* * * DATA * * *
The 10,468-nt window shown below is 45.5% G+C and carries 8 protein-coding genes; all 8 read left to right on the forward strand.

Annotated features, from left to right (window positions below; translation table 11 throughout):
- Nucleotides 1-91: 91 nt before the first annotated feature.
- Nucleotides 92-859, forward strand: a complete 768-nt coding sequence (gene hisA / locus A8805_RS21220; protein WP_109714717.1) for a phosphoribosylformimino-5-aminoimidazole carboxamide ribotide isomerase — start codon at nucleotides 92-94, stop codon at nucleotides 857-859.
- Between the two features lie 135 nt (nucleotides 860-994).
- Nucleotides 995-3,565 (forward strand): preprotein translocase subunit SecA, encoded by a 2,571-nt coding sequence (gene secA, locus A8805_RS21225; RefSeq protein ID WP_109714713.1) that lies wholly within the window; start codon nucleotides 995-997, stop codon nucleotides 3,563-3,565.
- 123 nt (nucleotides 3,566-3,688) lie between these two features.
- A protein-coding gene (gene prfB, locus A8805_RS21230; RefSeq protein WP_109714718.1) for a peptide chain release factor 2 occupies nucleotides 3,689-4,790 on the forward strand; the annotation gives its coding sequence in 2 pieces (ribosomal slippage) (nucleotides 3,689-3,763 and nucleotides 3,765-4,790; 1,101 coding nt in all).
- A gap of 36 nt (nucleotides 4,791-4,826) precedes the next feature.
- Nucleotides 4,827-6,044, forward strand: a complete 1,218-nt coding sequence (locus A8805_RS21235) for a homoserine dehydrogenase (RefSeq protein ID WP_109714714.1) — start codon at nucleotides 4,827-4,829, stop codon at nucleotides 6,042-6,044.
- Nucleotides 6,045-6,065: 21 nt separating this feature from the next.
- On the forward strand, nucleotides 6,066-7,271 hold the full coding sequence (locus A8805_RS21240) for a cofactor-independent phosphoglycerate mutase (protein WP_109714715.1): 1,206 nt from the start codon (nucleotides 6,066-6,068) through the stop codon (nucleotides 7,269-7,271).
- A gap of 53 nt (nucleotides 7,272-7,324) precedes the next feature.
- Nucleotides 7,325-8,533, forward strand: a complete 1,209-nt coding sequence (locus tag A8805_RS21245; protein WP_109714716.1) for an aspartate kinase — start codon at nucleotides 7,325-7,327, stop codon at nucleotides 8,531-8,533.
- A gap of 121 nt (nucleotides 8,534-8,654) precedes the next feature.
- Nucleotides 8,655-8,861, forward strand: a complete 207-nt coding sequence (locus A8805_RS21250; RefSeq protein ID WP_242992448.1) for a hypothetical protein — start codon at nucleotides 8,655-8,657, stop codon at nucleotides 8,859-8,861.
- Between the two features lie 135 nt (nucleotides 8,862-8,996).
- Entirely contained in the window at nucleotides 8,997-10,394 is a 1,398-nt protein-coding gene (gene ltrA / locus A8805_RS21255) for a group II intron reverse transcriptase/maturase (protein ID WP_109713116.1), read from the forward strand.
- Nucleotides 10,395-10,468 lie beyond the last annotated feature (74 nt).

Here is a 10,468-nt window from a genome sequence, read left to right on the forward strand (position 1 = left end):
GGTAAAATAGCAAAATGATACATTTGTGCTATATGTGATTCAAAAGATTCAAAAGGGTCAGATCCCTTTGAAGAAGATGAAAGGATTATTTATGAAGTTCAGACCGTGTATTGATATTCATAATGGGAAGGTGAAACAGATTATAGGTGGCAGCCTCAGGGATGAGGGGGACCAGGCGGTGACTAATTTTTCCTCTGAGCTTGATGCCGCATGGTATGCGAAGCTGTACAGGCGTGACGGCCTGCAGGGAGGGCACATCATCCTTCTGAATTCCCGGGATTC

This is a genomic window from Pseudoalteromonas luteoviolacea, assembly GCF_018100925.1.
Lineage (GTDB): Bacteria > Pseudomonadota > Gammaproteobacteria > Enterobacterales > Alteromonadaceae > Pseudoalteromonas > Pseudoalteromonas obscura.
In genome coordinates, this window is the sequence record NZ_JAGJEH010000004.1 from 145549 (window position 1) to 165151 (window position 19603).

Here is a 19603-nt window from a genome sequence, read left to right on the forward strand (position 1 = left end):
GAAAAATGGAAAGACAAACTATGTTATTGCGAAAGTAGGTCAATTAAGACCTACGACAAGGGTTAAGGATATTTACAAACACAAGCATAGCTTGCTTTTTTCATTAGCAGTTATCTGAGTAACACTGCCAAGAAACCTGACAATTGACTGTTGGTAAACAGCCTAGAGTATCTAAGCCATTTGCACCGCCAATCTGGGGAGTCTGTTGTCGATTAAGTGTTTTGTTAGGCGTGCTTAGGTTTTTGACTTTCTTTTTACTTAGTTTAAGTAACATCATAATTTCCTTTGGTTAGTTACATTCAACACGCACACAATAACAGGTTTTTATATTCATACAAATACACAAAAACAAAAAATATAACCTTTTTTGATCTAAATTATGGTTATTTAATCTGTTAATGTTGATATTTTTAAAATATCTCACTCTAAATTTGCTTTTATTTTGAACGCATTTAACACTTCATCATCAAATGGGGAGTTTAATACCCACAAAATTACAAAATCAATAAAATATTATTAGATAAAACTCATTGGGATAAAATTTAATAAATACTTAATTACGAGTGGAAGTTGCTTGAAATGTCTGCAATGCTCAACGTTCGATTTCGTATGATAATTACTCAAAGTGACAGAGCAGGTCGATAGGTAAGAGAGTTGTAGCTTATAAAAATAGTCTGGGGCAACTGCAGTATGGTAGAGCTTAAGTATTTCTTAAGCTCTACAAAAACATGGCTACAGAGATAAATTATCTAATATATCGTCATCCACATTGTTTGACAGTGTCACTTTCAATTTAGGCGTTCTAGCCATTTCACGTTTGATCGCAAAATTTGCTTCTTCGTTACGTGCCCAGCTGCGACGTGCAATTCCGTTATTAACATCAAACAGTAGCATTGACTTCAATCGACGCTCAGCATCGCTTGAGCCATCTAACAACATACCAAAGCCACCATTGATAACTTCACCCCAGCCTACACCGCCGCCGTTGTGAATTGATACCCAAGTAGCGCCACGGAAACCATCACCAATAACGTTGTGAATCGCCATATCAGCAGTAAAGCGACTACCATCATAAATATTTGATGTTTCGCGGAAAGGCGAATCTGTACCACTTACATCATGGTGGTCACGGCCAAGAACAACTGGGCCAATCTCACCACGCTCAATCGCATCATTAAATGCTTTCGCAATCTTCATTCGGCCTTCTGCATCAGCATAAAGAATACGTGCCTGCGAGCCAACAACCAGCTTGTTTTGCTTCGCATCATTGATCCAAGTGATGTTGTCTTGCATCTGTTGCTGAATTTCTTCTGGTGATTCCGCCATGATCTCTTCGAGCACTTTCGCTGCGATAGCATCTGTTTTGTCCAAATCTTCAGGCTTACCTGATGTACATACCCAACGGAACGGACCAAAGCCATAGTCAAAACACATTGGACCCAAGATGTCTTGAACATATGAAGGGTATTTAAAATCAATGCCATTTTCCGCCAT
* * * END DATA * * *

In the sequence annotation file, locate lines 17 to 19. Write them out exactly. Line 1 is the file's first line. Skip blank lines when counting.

- Between the two features lie 135 nt (nucleotides 8,862-8,996).
- Entirely contained in the window at nucleotides 8,997-10,394 is a 1,398-nt protein-coding gene (gene ltrA / locus A8805_RS21255) for a group II intron reverse transcriptase/maturase (protein ID WP_109713116.1), read from the forward strand.
- Nucleotides 10,395-10,468 lie beyond the last annotated feature (74 nt).